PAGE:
As much as we may try, we cannot actually see into the future. Boo.
Having said that, the prospect of 2018 has inspired us to look ahead; to boldly predict where few have predicted before; to grab Father Time by the scruff of the neck, stare him directly in the eye and demand ‘who is going to be a big deal in 2018!?’
Sorry, we’re getting a bit carried away. But here’s the thing: we are highly skilled in seeking out talented Muslims who are doing brilliant things, and telling you all about them. Therefore, we feel we are as well placed as anyone to predict which Muslims will make a splash at some point hence from this very moment…right….
Here are four awesome Muslims in fields of fashion, sport, politics and the arts, who we reckon are going to have a big year in 2018.
Muna Jama made headlines earlier this year when she wore a kaftan during the swimsuit round of Miss Universe Great Britain. Her outfit choice at Miss Universe made waves across social media, but when we spoke to her we discovered she had passions far beyond pageants. Jama is currently working to tackle illegal migration from her home country of Somalia, and we’re sure she’ll become even more notable next year for pushing this cause. As she told us:
‘We want to help tackle natural disasters so that people don’t have to turn to illegal migration, we want to provide education and provide happiness…Most of these people don’t want to leave home, they don’t want to leave where they love. They just need reasons to stay.’
In July of this year, Easah Suliman scored the opening goal for England in the match that would see them crowned winners of the UEFA European Under-19 Championship. It was the least the Aston Villa defender deserved, having been a standout star in what looks to be a promising generation of English footballers.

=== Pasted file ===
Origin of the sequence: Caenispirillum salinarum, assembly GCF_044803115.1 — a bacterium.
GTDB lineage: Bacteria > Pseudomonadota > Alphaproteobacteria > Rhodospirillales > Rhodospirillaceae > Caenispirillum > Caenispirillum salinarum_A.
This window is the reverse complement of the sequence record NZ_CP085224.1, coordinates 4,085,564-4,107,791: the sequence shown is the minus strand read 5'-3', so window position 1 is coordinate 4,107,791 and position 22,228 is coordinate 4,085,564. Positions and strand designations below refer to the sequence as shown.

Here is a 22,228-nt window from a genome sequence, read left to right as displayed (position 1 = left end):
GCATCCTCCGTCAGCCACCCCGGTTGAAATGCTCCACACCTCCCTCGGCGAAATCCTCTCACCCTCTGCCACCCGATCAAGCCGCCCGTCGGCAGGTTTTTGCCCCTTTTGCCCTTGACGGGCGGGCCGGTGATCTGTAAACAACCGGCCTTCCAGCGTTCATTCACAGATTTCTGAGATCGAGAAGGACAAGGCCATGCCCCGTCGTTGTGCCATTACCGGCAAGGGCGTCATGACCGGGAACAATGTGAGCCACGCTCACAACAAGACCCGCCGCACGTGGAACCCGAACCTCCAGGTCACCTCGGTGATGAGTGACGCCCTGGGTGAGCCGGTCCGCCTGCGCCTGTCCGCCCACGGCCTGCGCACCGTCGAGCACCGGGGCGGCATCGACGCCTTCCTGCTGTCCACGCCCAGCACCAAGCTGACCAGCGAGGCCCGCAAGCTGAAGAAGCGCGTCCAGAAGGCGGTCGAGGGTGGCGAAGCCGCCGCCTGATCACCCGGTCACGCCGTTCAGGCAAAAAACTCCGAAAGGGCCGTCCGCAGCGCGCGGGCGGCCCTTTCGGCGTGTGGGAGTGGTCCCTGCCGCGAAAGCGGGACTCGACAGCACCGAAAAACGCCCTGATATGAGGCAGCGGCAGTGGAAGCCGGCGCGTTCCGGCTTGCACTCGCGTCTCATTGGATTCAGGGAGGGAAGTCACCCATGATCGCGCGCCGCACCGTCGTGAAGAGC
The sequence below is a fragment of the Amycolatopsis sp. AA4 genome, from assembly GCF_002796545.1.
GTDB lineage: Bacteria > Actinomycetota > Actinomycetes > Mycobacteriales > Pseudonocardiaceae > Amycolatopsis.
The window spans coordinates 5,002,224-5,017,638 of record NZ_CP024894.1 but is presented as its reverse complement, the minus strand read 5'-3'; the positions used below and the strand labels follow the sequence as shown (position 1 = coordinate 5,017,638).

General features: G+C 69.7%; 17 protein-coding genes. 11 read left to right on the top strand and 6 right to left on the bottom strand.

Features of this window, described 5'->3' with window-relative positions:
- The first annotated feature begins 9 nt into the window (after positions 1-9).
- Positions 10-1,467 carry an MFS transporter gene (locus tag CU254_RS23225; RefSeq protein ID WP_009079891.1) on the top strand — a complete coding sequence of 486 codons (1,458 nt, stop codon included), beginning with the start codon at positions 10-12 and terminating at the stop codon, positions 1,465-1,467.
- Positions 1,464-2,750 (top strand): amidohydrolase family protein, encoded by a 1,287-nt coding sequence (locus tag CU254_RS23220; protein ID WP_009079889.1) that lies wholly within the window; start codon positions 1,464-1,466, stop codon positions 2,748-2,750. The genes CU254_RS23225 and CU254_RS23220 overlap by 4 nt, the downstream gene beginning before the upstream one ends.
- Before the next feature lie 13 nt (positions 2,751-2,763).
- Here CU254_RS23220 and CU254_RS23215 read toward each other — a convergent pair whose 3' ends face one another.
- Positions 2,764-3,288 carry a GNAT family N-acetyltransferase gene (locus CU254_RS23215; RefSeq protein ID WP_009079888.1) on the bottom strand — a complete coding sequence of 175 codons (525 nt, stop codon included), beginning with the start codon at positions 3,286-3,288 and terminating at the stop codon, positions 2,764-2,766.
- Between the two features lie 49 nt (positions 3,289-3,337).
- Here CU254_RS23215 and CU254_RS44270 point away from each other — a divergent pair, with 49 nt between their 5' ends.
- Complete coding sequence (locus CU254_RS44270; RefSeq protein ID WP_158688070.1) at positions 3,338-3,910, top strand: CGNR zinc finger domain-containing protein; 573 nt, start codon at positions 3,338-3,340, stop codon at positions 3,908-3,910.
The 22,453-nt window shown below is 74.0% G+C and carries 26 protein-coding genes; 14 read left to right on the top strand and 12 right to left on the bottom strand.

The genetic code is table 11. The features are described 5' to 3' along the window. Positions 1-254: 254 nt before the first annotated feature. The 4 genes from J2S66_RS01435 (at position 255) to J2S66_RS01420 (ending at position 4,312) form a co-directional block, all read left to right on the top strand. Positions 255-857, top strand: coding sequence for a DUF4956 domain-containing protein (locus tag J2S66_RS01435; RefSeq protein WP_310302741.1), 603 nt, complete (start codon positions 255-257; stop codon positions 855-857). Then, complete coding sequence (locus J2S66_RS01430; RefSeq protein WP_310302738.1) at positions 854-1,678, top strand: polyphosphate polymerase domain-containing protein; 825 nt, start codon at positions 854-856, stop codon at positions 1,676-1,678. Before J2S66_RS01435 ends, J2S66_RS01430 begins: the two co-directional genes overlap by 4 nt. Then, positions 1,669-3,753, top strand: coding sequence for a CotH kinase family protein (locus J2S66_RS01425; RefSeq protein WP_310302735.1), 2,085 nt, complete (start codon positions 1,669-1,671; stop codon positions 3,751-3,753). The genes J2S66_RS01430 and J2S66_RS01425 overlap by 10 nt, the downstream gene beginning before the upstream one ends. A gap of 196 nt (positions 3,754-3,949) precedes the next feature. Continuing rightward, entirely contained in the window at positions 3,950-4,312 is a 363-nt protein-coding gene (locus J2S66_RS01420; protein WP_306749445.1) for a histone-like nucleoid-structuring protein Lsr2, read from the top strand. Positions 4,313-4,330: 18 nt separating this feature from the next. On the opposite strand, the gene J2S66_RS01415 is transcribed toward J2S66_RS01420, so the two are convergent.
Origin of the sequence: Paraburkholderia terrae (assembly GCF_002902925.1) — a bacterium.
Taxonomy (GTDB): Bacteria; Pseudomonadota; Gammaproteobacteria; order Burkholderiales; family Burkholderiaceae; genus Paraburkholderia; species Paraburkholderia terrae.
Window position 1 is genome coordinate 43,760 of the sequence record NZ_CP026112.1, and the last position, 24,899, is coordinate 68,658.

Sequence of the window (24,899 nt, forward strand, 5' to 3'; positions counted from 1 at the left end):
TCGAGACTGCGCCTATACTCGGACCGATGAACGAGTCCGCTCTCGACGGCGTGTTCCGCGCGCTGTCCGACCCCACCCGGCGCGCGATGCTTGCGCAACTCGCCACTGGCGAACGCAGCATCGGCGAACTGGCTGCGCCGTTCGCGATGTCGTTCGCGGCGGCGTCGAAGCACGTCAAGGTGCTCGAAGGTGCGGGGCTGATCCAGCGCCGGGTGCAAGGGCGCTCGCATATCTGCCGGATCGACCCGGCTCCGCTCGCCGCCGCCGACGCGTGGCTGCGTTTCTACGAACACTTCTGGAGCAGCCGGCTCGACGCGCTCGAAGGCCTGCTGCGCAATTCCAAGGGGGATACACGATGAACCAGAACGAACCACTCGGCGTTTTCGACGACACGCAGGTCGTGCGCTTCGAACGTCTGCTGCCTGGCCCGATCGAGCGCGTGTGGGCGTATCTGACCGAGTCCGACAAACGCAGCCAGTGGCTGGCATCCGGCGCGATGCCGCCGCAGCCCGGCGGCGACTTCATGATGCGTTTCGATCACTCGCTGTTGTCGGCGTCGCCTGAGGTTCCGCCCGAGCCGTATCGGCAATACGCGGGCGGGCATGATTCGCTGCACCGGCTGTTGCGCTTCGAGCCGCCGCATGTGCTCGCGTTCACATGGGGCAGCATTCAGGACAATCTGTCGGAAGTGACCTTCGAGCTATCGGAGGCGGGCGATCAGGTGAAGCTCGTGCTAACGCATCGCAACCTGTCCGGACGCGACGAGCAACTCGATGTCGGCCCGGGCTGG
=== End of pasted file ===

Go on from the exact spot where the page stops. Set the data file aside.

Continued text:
Suliman made his first team debut for Villa back in August. If he continues his ascent in the senior game, he could have a 2018 that sees him become one of the more prominent British Pakistani Muslims in football – of which there are very few.
Fortunately, he knows someone who should be able to advise him on handling the pressure: ‘Moeen [Ali], who has been playing the recent Test matches for England, is another British Pakistani Muslim from around my area as well,’ Suliman told the FA. ‘He’s given me a lot of advice and encouraged me to keep going and carry on doing what I’m doing.
‘He wants me to show the younger ones around my area that they can make it in professional sports, it doesn’t matter what culture you are, the opportunities are there and we can achieve our dreams.’
Yumna Al-Arashi is a photographer from Washington D.C. In her Twitter bio she describes herself as ‘Yemeni, Egyptian, American’, and these roots inspire an incredible visual scope in her work
Many of her photos portray women. When we wrote about Al-Arashi soon after #MuslimWomensDay earlier this year, we described them as: ‘women in the West, the Middle East; women working, women at home; women in traditional clothes, women in none at all.’
While the subjects change along with the scenery, the women in Al-Arashi’s work always exhibit a real feeling of power. In the past year, a number of big name brands have brought Yumna on board to align their visuals with her own unmatched eye.
These collaborations, along with her independent work, are sure to further flourish. When you see a photo in 2018 that you can’t look away from, it may very well be shot by Yumna Al-Arashi.
We doubt you’ve heard of Abdul El-Sayed, but that may change come Autumn 2018. Granted, that’s a long way off, but if the politician wins the Michigan gubernatorial election, he’ll become the first Muslim state governor in the United States.
This may seem like NBD to anyone who voted for Sadiq Khan, but the implications are relatively massive. It won’t just represent huge cultural progress, it could also have a significant effect on the next US Presidential election: El-Sayed is a Democrat. Michigan is a Republican state.
He’s also in with a real chance. He’s raised over $1.5m while refusing corporate donations and his CV is, to put it simply, ridiculous: El-Sayed is a doctor, a Rhodes Scholar, a former professor at an Ivy League university (where he wrote the textbook for his class) and he served as the director of the health department in Detroit. And he’s only 32.
Perhaps unsurprisingly, he’s drawn comparisons to Barack Obama, although he’s keen to carve his own path. If he does so successfully, it may go some way to changing the most powerful country in the world.